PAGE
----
From Wikipedia, the free encyclopedia
Jump to: navigation, search

"Autofac" is a 1955 science fiction short story (part of the collection Robots, Androids, and Mechanical Oddities) by Philip K. Dick that features one of the earliest treatments (and Dick's second) of self-replicating machines. It is set some years after an apocalyptic world war has devastated Earth's civilizations, leaving only a network of hardened robot "autofacs" in operation to supply goods to the human survivors. Once humanity has recovered enough to want to begin reconstruction, the autofacs are immediately targeted for shutdown since they monopolize the planet's resources, but the ability to control them was lost in the war. This leaves the future of humanity, and the planet, in uncertainty as the autofacs consume every resource they can attain to produce what they perceive as needed. The story involves the human survivors as they try to steal the supplies they need and search for a way to take the power of production back into their own hands.[1]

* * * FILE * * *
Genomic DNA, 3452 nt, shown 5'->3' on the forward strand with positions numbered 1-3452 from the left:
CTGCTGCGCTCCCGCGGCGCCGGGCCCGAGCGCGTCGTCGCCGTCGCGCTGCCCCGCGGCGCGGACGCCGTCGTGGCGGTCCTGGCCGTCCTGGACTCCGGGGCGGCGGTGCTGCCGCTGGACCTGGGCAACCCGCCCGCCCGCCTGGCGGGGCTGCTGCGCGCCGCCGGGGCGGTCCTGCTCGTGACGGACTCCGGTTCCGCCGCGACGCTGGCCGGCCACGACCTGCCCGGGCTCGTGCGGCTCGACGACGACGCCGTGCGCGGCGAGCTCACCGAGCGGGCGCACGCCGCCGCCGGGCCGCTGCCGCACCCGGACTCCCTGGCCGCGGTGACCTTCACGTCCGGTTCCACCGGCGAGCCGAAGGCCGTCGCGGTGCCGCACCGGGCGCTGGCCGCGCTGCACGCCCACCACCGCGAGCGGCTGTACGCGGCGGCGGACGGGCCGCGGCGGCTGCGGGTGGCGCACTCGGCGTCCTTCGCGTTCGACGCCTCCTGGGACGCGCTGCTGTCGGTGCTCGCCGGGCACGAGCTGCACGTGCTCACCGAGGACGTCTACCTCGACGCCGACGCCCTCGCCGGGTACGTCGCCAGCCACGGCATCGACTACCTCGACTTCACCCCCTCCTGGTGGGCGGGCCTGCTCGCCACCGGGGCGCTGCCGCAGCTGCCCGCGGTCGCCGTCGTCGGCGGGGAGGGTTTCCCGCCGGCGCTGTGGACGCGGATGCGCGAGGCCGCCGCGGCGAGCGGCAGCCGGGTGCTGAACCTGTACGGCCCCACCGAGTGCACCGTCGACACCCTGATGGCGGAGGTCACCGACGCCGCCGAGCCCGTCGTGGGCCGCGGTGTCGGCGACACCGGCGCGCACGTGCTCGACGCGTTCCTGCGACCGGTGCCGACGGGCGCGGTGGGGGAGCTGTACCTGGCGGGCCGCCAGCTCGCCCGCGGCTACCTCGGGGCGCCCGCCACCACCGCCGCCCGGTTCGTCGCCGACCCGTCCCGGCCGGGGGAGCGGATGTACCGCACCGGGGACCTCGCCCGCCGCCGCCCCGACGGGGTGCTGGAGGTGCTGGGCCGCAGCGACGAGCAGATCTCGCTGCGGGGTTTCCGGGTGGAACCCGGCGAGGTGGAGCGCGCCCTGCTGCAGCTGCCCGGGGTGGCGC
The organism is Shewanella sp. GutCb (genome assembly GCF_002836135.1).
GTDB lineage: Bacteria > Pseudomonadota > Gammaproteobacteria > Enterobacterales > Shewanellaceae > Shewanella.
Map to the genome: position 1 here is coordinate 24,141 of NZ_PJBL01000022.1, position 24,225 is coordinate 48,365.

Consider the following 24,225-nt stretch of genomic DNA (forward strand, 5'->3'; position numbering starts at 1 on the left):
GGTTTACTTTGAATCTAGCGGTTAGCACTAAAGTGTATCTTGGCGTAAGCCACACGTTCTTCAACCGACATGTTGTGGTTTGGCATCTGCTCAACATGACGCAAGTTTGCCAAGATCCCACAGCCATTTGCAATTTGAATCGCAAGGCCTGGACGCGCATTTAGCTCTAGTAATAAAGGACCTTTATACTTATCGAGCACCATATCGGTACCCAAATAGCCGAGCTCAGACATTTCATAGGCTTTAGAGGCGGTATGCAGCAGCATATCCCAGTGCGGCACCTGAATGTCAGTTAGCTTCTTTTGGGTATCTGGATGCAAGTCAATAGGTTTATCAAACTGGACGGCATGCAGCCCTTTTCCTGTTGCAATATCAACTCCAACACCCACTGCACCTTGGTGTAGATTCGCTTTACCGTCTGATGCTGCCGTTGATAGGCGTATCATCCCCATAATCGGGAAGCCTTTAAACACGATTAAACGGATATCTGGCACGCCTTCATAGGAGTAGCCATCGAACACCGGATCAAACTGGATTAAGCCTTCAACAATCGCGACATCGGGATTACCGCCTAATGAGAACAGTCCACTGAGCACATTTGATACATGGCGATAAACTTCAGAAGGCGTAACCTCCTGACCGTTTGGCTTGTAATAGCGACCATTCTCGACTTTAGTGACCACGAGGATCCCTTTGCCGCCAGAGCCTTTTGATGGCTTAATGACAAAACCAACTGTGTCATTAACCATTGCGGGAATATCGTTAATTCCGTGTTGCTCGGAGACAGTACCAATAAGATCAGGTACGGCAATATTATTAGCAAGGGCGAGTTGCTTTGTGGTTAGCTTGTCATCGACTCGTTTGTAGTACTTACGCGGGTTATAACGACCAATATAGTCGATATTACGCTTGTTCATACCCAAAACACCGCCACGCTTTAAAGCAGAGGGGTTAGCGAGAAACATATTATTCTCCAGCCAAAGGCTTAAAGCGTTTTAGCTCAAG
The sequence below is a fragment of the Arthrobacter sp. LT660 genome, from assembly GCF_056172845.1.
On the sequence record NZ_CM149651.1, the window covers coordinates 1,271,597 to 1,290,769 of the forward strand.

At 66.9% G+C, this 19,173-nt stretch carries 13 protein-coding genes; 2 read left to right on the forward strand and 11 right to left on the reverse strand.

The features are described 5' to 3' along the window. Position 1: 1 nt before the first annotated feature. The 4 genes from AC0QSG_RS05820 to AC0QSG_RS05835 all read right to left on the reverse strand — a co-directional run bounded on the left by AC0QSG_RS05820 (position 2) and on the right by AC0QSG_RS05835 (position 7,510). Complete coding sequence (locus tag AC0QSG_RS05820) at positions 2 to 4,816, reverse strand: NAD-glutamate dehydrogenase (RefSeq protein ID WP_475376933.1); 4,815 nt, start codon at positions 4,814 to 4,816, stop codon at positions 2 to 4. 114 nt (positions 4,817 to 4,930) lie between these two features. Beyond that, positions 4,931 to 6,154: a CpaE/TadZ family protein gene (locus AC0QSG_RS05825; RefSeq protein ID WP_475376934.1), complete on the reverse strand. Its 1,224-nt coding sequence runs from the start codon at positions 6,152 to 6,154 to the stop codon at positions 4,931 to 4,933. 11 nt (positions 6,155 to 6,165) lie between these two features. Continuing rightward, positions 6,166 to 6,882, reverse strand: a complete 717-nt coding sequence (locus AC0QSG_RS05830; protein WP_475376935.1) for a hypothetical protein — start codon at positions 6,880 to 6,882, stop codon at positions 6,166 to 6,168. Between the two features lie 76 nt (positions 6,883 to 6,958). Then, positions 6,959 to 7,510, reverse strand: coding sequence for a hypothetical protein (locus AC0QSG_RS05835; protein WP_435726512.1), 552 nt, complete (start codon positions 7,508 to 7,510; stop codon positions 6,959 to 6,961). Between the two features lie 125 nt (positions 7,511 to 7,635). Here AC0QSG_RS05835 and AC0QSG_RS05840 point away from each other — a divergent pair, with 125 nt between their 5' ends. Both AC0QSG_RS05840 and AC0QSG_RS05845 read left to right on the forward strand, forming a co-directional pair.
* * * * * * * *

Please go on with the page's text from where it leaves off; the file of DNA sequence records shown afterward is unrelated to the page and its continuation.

In this story the distinctive catch-phrase, "This milk is pizzled," is used as a first wedge into the system, trying to confuse a robot which keeps delivering unwanted milk. Thus "pizzled" is now taken to mean faulty, in some unspecified—and perhaps unspecifiable—way.

A very similar story, "The Waging of Peace" was published in 1959 by Frederik Pohl.


  1. ^ Philip K. Dick, Selected Stories of Philip K. Dick

External links[edit]